|Birth||19 May 1859 (Boonville, Cooper County, Missouri, U.S.A.)|
|Death||15 April 1952 (Washington, D.C., District of Columbia, U.S.A.)|
Edward Burr was an American general and engineer in the United States Army who served in the Spanish-American War and World War I. He is best known for his service to the Army Corps of Engineers.
Burr was born on May 19, 1859, to William E. Burr and Harriet Brand Burr in Booneville, Missouri. His family moved to St. Louis when he was one year old so that his father could become president of the Bank of St. Louis. Burr attended primary school in the suburb of Kirkwood, and in September 1874 enrolled in Washington University, where he studied mining engineering. Burr left the university in December 1877 and after receiving approval from Missouri Congressman Nathan Cole, enrolled in the United States Military Academy on July 1, 1878. He graduated at the top of the class of 1882, alongside Adelbert Cronkhite and Henry Tureman Allen. Written above his portrait in the class yearbook was the name of Aaron Burr, third vice-president of the United States and his third cousin, three times removed.
After graduating from the academy, Burr was commissioned as a second lieutenant in the United States Army Corps of Engineers. He was assigned to an engineer battalion at Willets Point, New York from September 1882 to October 1884, receiving a promotion to first lieutenant in April 1883. In June 1884, Burr married Katherine Green, the daughter of a prominent Portland, Oregon industrialist. Two months later he was transferred to Portland, where he remained until 1891. During his time in Portland, Burr supervised the construction of the Cascade Locks and had two sons, William Edward and John Green. Both went on to graduate from the USMA class of 1914. In 1891, Burr returned to the east for a new assignment at Norfolk, Virginia, where he worked on improvements to the Albemarle and Chesapeake Canal. He was promoted to captain in September 1894, and was transferred to Washington, D.C. two months later. Burr was Assistant to the Engineer Commissioner of the District of Columbia for four years, during which time he made improvements to the capitol's water system, organized the planting of trees, and supervised construction of the Georgetown Reservoir.
After the outbreak of the Spanish-American War, Burr was appointed a lieutenant colonel in the U.S. Volunteers and given command of the Fifth Army Corps Battalion of Engineers. He was in charge of the beaches during the American landing at Daiquiri, and participated in the campaign against Santiago de Cuba. After the war ended, Burr was mustered out of his unit and reverted to his regular rank of captain. He went on to serve several different assignments with the Corps of Engineers in New York, Pennsylvania, Georgia, Missouri, and Washington, D.C., and was promoted to major in January 1903. From 1910 to 1914, Burr was Assistant Chief of Engineers in Washington, and received a promotion to colonel on March 2, 1912. Soon after, he transferred to the Philippines to become Department Engineer of the Philippine Department, a position that made him responsible for the construction of fortifications throughout the country.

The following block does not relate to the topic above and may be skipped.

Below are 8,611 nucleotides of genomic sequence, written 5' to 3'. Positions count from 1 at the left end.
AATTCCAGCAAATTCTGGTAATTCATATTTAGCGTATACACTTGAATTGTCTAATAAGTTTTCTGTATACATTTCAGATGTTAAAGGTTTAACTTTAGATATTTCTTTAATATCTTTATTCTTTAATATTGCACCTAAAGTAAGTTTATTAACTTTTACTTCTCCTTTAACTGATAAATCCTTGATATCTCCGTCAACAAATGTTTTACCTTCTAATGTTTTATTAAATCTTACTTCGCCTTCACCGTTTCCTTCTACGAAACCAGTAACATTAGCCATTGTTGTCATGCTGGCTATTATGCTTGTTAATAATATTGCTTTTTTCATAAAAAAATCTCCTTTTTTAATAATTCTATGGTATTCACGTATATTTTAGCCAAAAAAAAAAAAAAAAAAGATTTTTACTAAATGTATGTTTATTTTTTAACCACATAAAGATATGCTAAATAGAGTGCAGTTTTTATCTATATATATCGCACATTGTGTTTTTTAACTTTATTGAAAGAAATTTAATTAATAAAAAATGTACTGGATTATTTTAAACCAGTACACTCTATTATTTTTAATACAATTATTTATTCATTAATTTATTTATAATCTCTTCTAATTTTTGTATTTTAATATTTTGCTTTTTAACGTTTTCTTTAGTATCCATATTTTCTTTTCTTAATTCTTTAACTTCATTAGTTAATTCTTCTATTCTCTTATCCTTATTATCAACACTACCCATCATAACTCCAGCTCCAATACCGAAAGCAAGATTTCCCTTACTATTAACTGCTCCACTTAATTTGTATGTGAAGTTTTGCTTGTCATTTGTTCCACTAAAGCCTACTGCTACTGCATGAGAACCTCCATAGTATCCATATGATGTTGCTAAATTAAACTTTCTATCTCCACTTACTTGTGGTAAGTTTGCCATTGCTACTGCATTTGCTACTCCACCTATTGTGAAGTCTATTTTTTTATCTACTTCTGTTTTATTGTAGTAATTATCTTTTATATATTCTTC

Buck was promoted to brigadier general in August 1917 and given command of the newly organized 91st Infantry Division's 166th Field Artillery Brigade. He traveled to France with the brigade in June 1917 and was stationed at the Clermont Ferrand Puy de Dome Artillery Training Center until August 21, 1918, when he was relieved of command and transferred to the 37th Infantry Division's 62nd Field Artillery Brigade. He led the brigade during the Meuse-Argonne offensive and was relieved of command on January 29, 1919. Burr reverted to his regular rank of colonel after the war was over, and returned to the United States in February 1919. He served in New York for a short time, and retired from military service on May 19, 1923.
Death and legacy
After his retirement, Burr was a consulting engineer in New York until November 1928, during which time he constructed an anti-erosion jetty at Long Island's Rockaway Beach and supervised the construction of the Pilgrim Monument at Provincetown, Massachusetts. In 1928, Burr moved to Washington, D.C., where he lived until his death on April 15, 1952. He was buried in Arlington National Cemetery.